honest plane notes about my racism and uzbekistan
I find a closed space full of Uzbek people difficult to tolerate, as was repeatedly proven on trains and planes this week. Another startling discovery is that I am similarly averse to closed spaces full of Indians. This is because (a) I am a notoriously xenophobic European, or (b) I can’t stand it when people speak loudly and interminably to each other when they’re too close to me and I am trying to sleep. The correct answer, for those who find it difficult to follow, is (b).
This point was established by a girl and older man at Tashkent’s train station where we were spending the night on metal chairs and had unwisely left a gap between us, in which the girl unscrupulously plopped down and proceeded to chatter in what sounded like a succession of the same highly irritating syllables to her husband/father/unspecified male liaison until I raised my head groggily from my backpack-in-lap sleep arrangement, which caused her to say cheerfully “Oh sorry, miss, I must have woken you!” – then turn right back to her conversation.
The point was driven home further by the four Muslim Indians we shared a compartment with on the way to Samarkand, who kept speaking about Allah in patronizing, sermon-like voices, and one of whom was prone to talking loudly for 40 to 90-minute stretches at a time. (“Young man, are you Muslim? Christian? Tourist? There are Muslim historic sites where we’re going, I thought you might like to know,” was their only communiqué to us save for offering crisps and “Hello, miss” when we ran into them at said historic site later in the day.)
It was stamped and finalized by the man sitting behind us on the plane home, who for the entire time of boarding kept telling each and every passenger that the plane was not full, so everyone should sit anywhere free, which I took to be a technique to insure a neighbor-free flight, until someone did sit down next to him despite several hints to the effect of underbooking, which turned him round, ostensibly, and he spent the best part of the flight talking to his neighbor loudly in a grating voice while I was operating on very few hours of sleep and being kicked regularly in the small of the back by the neighbor and leaned on by the guy in front.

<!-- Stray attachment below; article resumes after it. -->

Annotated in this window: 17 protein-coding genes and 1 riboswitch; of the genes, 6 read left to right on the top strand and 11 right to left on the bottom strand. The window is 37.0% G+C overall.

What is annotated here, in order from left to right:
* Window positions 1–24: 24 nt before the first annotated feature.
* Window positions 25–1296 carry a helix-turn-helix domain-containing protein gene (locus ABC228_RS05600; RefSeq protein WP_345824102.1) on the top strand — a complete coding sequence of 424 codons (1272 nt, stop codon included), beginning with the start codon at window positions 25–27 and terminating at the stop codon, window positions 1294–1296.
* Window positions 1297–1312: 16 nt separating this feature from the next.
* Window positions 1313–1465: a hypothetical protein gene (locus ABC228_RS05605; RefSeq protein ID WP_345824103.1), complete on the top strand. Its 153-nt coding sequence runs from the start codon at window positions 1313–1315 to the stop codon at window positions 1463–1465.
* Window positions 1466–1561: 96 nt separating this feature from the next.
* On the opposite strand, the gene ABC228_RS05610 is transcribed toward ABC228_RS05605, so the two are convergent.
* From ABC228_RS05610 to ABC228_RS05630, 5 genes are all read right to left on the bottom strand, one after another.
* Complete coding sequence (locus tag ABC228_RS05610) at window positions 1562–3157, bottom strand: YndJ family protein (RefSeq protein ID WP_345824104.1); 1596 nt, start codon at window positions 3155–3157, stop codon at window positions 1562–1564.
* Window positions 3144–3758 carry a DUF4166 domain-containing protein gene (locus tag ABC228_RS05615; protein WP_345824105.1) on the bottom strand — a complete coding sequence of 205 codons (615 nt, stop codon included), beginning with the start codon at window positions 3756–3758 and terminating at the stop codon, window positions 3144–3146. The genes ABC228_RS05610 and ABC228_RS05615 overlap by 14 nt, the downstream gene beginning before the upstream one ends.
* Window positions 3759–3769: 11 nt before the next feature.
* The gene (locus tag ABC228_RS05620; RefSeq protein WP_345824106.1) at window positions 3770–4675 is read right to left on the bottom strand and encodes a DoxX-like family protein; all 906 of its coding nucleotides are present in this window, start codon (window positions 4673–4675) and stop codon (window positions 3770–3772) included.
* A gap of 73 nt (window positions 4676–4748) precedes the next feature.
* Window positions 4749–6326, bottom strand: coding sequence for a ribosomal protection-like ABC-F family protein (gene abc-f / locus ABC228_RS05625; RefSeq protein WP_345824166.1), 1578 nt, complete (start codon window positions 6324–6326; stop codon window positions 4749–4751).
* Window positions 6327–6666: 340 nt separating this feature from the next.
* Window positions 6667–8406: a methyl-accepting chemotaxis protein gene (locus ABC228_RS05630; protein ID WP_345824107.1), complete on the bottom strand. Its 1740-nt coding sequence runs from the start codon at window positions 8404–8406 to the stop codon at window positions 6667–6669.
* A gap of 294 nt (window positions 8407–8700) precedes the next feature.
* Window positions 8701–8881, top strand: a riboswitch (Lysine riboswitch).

Not to mention the constant line-cutting and the train rides where we were subjected to televisions blaring Uzbek and Russian series at full volume. Maybe I only take these things so hard when I’m sleep-deprived and experiencing invasions of my physical and sensory personal space. However, there is no explaining away the fact that I did not find life in Uzbekistan comfortable in many ways. It became increasingly obvious that while I may not be a xenophobic European, I certainly am a pampered European who likes her streets paved and lit, and solves any and all problems via Visa cards and internet. Where neither option is available, I am flummoxed.
No amount of beautiful architecture interspersed with picturesque quarters can help me brave the old town of Bukhara at night after a day of rain, for my hipster-European sneakers are ill-suited to sliding in the mud and trying to avoid winding mid-street aryks (irrigation ditches). Food that induces cramps and constant awareness of my entire digestive tract, added to the fact that not a single man and only about a third of the local women look attractive*, plus hordes of small children who turn into beggars at the sight of foreigners, chirping “hilow” and “bonzhor”, and once even following us for two blocks begging in a droning monotone and stroking our arms in a disturbing manner, and I’m sure you’ll be asking how I managed to enjoy any of the trip.
The answer to that lies in the terrain of impressionistic prose, to which I lean when writing about the better things in life (hence, incidentally, the lack of report about Venice; perhaps when I’m there again and not so stunned by the universal beauty of it that I can find something to complain about in the beginning). Most of the things I liked, however, go back to the same: all of it being so very unusual and different.